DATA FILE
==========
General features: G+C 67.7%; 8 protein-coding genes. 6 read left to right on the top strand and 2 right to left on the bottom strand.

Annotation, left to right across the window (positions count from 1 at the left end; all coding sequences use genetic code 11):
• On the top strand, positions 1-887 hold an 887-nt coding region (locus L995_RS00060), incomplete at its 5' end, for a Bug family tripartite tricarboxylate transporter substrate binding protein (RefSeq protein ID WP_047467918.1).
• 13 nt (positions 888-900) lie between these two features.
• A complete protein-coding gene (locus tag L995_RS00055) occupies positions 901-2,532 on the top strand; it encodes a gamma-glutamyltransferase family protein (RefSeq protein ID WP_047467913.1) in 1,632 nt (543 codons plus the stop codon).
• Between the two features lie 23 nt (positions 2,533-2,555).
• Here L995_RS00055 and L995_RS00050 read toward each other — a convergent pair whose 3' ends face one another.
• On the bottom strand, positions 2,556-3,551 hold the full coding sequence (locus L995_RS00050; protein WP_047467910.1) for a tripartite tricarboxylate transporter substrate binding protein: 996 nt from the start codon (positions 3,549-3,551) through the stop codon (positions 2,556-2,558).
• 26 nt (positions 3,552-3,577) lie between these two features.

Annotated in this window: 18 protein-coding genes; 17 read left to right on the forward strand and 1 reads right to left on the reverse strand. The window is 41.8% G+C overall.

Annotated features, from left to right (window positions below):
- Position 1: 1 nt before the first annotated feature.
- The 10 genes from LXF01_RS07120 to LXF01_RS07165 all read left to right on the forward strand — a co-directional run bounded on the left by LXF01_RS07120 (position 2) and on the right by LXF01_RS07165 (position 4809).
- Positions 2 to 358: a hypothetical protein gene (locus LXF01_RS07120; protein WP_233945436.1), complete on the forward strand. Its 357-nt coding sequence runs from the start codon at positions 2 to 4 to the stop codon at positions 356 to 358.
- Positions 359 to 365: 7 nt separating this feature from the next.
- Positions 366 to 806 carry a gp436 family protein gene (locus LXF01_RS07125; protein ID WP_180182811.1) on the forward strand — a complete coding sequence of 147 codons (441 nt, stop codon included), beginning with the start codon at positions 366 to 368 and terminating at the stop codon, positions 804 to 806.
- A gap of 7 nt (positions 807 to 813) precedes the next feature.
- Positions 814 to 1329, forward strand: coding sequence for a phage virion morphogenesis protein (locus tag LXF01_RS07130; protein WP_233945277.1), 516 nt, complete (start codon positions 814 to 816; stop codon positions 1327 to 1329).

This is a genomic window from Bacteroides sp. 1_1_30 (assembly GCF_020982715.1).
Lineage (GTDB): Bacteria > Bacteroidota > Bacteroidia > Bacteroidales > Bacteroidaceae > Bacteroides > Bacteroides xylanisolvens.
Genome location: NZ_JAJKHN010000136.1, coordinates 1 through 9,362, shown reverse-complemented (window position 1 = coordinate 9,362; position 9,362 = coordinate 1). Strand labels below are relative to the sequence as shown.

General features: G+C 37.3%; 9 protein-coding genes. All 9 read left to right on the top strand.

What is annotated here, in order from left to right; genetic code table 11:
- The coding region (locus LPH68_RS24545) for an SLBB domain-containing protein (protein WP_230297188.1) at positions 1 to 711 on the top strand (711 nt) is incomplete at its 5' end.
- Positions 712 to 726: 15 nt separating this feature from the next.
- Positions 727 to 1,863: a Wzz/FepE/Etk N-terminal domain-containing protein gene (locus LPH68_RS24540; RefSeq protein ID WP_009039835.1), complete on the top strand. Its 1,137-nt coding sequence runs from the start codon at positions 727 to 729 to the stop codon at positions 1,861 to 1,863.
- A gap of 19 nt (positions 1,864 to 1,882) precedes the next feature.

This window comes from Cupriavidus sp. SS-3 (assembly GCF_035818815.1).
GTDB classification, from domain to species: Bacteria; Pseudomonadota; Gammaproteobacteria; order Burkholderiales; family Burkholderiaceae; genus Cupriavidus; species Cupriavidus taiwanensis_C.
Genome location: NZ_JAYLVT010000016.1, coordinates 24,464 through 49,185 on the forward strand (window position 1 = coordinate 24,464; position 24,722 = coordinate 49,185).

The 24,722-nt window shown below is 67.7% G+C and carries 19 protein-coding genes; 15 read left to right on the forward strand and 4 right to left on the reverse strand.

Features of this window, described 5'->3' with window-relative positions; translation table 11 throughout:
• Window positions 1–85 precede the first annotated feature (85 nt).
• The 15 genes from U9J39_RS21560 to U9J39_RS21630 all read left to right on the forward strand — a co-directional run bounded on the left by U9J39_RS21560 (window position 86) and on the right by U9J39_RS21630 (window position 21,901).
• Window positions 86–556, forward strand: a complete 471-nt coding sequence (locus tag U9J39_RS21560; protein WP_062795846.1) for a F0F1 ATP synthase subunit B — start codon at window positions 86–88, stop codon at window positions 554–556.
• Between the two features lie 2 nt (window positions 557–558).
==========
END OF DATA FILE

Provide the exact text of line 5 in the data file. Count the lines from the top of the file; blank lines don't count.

• A complete protein-coding gene (locus tag L995_RS00055) occupies positions 901-2,532 on the top strand; it encodes a gamma-glutamyltransferase family protein (RefSeq protein ID WP_047467913.1) in 1,632 nt (543 codons plus the stop codon).